When did you first start writing? Did a specific event encourage you to start?
When I was six years old, I saw a TV programme about the Blitz, which as you can imagine was pretty alarming. I wrote a poem about it.
How much research do you do?
I am fascinated with the Victorian era and do a lot of research to try and get the details right. I read contemporary newspapers and journal articles, biographies and medical works. I study maps, census returns, directories, legislation, photographs, and art. I have about a hundred books just on the history of spiritualism.
I work from home and have a room which is my office. I don’t work set hours; even when I am doing the household chores, my mind is still working on my latest project or planning a new one.
What part of the writing process do you find most difficult? Starting, knowing when you’ve done enough research, the ending?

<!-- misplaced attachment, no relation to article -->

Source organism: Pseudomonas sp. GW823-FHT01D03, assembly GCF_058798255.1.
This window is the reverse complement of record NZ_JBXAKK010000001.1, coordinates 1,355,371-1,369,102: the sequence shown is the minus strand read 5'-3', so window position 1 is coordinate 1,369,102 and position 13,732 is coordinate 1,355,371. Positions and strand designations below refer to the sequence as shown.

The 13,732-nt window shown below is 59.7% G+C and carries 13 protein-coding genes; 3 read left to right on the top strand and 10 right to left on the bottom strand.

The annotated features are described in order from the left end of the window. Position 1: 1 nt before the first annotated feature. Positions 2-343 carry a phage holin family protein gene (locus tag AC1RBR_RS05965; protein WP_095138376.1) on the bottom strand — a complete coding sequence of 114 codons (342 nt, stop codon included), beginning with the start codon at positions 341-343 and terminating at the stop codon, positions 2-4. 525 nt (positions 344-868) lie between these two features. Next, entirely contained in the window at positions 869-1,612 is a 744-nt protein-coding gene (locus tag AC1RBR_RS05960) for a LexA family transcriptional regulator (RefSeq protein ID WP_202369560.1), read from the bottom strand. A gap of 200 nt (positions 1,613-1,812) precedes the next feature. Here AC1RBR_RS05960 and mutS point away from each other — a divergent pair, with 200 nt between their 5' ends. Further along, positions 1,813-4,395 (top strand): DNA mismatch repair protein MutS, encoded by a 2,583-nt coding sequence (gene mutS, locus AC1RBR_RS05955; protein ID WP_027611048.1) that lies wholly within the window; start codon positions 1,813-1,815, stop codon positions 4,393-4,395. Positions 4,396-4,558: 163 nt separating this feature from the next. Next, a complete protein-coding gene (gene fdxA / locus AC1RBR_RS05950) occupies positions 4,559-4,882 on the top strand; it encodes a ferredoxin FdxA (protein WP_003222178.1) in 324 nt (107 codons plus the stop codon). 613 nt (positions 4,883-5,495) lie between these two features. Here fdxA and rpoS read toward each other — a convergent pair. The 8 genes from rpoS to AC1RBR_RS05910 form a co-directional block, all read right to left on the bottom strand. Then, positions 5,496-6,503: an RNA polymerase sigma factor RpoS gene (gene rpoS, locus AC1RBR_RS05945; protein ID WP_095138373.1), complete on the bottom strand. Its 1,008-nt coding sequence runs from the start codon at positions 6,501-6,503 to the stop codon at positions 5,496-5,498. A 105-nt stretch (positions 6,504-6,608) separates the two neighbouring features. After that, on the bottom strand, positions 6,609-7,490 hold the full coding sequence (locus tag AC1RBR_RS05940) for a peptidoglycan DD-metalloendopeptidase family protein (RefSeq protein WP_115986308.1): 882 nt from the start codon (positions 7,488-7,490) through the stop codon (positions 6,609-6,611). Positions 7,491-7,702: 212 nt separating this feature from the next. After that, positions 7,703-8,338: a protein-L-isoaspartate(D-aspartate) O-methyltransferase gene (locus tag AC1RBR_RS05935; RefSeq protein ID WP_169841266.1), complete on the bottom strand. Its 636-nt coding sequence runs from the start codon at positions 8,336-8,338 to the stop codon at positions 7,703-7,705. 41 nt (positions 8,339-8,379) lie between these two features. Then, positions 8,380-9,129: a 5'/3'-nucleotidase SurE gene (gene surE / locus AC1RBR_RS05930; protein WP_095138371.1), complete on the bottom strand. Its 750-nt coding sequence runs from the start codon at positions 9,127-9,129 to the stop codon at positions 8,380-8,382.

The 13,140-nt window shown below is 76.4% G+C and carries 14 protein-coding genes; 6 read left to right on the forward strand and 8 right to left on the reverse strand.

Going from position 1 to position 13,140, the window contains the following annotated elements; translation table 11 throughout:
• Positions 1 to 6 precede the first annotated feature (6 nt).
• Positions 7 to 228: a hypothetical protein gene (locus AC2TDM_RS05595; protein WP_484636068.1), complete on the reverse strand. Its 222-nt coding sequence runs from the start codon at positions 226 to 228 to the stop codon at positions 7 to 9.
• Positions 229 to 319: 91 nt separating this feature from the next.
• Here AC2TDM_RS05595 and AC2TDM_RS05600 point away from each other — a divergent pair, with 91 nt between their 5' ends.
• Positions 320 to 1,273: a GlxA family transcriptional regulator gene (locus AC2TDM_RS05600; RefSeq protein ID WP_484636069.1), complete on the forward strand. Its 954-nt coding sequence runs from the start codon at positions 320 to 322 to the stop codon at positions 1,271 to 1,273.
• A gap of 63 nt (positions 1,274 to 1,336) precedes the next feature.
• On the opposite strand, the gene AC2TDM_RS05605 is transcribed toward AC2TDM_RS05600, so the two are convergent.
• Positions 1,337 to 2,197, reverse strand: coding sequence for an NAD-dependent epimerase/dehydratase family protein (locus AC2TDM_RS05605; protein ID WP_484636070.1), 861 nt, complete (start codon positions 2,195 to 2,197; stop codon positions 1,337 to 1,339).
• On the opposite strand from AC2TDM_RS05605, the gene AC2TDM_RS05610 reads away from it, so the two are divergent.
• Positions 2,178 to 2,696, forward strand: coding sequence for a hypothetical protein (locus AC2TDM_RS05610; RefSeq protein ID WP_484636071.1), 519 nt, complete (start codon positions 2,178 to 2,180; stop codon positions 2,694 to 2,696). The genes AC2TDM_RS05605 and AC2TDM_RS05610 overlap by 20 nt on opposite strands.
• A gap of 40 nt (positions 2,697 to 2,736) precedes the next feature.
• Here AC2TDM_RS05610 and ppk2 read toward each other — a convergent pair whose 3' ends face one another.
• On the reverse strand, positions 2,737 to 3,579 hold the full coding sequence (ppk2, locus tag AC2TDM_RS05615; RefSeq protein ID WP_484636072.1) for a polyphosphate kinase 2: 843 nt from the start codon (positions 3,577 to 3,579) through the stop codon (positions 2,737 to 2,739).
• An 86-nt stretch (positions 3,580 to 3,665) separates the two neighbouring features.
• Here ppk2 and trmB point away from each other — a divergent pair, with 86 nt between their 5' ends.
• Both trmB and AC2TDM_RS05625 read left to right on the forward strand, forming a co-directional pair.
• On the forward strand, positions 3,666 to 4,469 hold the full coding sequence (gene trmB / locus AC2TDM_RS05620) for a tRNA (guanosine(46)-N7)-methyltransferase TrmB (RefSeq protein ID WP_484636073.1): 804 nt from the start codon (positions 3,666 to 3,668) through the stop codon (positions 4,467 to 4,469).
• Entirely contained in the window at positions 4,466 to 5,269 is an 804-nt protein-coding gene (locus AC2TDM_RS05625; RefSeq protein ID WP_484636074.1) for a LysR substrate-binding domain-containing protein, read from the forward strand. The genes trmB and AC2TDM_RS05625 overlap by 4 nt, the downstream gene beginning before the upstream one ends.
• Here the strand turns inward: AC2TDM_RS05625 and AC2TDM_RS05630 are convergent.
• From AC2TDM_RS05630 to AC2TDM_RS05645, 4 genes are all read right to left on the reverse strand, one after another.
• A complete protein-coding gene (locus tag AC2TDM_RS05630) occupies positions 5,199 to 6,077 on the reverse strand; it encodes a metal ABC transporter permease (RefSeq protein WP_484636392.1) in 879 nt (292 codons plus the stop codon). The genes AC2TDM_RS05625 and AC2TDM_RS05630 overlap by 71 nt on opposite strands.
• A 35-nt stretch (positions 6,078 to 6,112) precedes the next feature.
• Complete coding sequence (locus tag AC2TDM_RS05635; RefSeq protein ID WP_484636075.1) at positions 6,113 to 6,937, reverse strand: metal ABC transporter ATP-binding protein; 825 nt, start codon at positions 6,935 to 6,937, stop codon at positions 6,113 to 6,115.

When I begin a project, I know where I am starting from and where I will end up, but I have to link the two in a way that makes sense. Every time I pause in order to find that natural link, I have to remind myself that I found it last time. It’s worked so far.
How real do your characters become and do they ever seem to control their own storyline?
They feel very real to me, and because I let themes develop naturally in my mind often the characters do things that I hadn’t necessarily planned but emerge from their personalities and situations, so sometimes they do take me by surprise.
Neither, but it is sometimes sad. It’s very hard writing about a character who I know is about to become a murder victim.
Do you find it hard to know when to end a story?
No, I know when it feels right to me.
What are you working on?
I am editing a new volume in the Notable British Trials series about the trial of the Mannings in 1849. I am also developing the plot for the fifth Mina Scarletti book, to be entitled His Father’s Ghost.
What are you reading right now?
Munich by Robert Harris.
I have read thousands of books and it is impossible to pick one!
What book do you wish you had written?
Do you love any genres/books that are very different from what you write?
Most of my reading is non-fiction: history, biography, true crime, psychology. In crime fiction, I tend to read books with modern settings or if historical, a very different time period from the one I write about.
Tell us something surprising about you!
I prefer pickles to sweets!